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A&E >  Food

2 live brews

Budge Brothers, Bi-Plane join the ranks of local beer makers

No one needs an excuse to kick back with a cold brew on a holiday weekend. But just in case, there are two new area breweries to check out.

Bi-Plane Brewing Co. in Post Falls and Budge Brothers Brewery in Spokane are sporting new Northwest- and English-style ales. Both recently opened tasting rooms to show off their wares.

Nadine and Doug Martindale are brewing and pouring three offerings at the Bi-Plane Brewing Co. tap house in Post Falls. The couple worked in telecommunications for 25 years before the faltering economy forced them to reconsider.

“We’re trying to make our own economy now,” says Doug Martindale, a self-taught brewmaster who is cranking out new batches of beer daily.

The Martindales started brewing at home in Athol, Idaho, about 11 years ago. They opened the tasting room about four weeks ago at the Highway 41 Plaza between Starbucks and Subway, 4082 E. Primrose Lane.

Nadine Martindale says brewing beer is something of a family tradition. Her grandmother grew her own hops and malted barley to brew beer at her place in Mead. The mother of 12 children and wife to a notorious brute, she had to learn how to do everything herself.

“Her escape was her own beer that she brewed,” Nadine says. “It wasn’t good, but she had the resources there and she was able to make her own.”

The couple have combined their brewing efforts with Doug’s childhood hobby of building radio-controlled planes and his fascination with World War I planes. They’re serving three beers right now, but plan more including a seasonal pumpkin ale and a Christmastime stout.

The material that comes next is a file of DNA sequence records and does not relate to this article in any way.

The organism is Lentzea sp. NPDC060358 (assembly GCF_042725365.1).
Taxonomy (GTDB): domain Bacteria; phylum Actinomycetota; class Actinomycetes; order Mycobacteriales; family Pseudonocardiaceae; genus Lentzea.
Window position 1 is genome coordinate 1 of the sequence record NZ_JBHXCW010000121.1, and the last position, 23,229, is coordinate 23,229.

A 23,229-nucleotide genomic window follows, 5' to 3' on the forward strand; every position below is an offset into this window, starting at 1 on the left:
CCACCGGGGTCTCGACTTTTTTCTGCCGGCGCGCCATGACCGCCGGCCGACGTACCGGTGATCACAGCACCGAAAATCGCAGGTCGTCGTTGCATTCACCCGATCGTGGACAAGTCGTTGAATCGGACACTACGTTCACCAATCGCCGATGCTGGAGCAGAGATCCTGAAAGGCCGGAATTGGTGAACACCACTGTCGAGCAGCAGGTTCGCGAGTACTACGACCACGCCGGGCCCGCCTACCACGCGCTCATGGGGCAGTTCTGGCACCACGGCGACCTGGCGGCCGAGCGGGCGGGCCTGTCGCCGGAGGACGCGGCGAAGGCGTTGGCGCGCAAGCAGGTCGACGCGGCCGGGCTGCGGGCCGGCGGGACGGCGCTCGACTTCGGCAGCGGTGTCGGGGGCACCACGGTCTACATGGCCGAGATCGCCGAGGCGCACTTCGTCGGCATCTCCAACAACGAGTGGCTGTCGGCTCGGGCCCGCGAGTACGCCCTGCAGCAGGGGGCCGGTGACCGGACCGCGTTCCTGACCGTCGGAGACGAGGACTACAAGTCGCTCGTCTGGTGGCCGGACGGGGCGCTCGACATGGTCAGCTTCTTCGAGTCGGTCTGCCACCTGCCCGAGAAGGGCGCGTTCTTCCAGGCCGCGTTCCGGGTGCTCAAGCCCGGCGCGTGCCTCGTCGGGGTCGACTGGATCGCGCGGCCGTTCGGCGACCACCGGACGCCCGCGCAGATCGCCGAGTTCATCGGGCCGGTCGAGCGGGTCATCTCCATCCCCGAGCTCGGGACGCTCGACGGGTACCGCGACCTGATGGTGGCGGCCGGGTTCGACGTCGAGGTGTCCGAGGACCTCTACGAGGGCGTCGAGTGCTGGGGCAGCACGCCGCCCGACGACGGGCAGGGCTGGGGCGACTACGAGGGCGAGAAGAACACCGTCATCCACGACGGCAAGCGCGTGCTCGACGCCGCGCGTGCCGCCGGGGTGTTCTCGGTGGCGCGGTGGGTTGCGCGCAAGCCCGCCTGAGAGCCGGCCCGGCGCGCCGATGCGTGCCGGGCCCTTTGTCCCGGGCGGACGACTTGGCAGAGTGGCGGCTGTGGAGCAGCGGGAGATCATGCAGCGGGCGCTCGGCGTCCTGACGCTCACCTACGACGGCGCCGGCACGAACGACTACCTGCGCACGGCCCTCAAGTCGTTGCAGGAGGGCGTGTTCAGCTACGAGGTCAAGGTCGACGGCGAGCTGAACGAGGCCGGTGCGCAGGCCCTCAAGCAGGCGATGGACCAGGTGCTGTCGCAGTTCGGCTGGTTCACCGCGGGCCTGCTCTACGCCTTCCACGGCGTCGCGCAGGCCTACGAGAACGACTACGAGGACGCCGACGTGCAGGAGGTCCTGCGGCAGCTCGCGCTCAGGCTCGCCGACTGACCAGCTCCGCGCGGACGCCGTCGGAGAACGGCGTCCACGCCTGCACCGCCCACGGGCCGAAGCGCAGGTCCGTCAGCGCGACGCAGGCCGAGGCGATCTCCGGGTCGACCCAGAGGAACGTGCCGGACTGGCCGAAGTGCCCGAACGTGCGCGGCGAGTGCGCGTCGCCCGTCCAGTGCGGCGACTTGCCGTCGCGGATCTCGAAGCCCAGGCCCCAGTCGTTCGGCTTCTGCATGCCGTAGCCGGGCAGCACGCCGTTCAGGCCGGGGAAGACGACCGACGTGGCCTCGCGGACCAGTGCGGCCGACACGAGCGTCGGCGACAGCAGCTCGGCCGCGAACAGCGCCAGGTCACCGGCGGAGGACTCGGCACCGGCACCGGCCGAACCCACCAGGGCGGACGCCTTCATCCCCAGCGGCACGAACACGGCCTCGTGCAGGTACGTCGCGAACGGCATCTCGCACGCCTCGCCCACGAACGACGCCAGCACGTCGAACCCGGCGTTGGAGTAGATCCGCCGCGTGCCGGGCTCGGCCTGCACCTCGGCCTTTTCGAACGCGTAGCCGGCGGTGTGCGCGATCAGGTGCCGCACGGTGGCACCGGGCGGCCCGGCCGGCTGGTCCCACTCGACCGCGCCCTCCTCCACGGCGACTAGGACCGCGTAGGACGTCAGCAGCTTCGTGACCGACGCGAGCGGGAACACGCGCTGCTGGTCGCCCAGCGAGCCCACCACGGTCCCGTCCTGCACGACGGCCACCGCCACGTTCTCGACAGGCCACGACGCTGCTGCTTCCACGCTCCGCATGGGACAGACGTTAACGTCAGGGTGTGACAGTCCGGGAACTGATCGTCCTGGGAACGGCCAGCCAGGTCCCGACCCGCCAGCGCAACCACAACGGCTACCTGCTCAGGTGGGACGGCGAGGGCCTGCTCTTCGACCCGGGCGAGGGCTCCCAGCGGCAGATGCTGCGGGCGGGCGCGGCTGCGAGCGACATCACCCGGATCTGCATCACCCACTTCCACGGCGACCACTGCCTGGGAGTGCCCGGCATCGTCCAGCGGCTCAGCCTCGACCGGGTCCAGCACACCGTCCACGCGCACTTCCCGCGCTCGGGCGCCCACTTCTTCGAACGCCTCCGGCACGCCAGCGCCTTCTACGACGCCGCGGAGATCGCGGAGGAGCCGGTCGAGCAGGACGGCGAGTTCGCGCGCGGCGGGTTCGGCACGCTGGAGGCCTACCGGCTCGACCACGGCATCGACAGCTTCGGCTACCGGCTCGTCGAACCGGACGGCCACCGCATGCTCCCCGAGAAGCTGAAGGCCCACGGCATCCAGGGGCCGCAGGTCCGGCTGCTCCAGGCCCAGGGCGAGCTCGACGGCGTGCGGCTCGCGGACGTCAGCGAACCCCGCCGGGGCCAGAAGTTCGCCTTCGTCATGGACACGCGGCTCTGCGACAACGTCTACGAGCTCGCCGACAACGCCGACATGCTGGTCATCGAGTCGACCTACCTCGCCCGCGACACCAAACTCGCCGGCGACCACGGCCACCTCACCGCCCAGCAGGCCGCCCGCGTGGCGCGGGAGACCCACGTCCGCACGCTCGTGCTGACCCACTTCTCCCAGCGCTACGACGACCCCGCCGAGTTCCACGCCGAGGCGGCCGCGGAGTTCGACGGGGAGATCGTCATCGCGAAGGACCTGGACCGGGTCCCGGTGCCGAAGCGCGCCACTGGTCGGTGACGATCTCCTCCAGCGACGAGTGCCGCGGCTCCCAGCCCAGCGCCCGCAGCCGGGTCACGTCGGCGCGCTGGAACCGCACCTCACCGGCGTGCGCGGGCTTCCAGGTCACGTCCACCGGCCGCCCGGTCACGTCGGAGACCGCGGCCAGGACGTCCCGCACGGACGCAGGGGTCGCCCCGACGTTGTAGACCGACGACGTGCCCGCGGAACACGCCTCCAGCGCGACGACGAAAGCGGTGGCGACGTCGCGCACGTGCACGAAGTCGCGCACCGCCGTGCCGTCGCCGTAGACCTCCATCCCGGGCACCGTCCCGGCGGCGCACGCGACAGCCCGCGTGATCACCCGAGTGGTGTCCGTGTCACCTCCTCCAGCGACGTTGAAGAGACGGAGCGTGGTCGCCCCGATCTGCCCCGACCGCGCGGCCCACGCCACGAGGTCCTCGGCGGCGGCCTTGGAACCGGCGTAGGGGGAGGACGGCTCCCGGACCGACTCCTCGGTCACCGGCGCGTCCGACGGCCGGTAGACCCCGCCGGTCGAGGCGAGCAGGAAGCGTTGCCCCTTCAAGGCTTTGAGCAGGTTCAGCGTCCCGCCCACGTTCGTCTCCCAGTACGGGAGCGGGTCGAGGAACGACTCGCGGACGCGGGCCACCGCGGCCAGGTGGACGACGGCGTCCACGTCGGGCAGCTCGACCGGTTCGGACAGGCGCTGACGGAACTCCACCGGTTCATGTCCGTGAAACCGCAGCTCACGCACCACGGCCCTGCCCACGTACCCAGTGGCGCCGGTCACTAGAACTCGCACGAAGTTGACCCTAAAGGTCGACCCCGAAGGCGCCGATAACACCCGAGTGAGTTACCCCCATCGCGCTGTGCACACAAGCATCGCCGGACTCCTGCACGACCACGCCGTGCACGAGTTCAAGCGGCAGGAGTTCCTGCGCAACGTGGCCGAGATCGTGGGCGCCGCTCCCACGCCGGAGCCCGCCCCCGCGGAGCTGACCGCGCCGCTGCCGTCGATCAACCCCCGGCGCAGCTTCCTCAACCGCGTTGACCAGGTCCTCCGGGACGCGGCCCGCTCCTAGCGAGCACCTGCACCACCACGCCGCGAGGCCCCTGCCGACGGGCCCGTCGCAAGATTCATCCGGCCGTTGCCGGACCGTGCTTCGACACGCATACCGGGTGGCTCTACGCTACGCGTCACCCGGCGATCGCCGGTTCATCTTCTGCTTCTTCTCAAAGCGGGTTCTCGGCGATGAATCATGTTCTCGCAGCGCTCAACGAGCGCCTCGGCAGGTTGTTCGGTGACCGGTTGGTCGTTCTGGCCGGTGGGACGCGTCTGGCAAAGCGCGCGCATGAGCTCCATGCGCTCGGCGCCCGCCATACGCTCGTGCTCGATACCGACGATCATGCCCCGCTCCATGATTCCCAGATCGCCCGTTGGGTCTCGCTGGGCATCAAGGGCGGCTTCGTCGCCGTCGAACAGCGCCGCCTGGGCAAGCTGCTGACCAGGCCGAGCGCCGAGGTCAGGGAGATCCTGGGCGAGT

Hops and grains for the beer are primarily from the Northwest and Canada, with a few exceptions. The Martindales are bringing a special yeast and hops from England for the English style brown ale – called Bristol Bulldog Brown Ale – which is quickly becoming Bi-Plane’s signature beer.

The beer is named for the Bristol Bulldog plane, designed by a United Kingdom captain, which was built with light alloy covered in fabric. They describe the brown ale as “covered in the fabric of chocolate and victory malts” and fermented with London yeast.

The Curtiss Jenny Cream Ale is named for a training aircraft for the U.S. Army during World War I. It’s described as an “excellent training brew” for those who are new to handcrafted ales, with a flavor similar to mass-produced American lagers.

The BiPlane Pusher Pale Ale was the Martindales’ first ale, originally produced on their family farm.

Bi-Plane ales are $4 per pint. There’s a $3 weekly special, and a sampler paddle with four pours for $6.

There also are refillable to-go containers; you can fill 64-ounce growler jugs for $11 and Party Pigs for $42 (containers cost extra). Complimentary peanuts are offered.

Party Pigs are trademarked containers that hold 2.25 gallons of beer and keep it pressurized and carbonated so drinkers can enjoy draft-style beer at home.

Doug Martindale says they hope to grow a little, but would like to remain a microbrewery.

“We’re really trying to remain small and hands-on with our craft brews,” he says.

Bi-Plane Brewing Co. is open 11 a.m. to 9 p.m. Monday, Tuesday and Thursday, 11 a.m. to 10 p.m. on Friday and Saturday, and 11 a.m. to 7 p.m. on Sunday. It is closed for brewing on Wednesdays.

Reach the brewery at (208) 683-0369.

Budge Brothers opens

The Budge brothers, Brad and Bruce, were driving past Jim’s Home Brew when it hit them.

“We walked inside and said that we wanted to open a brewery,” Brad says.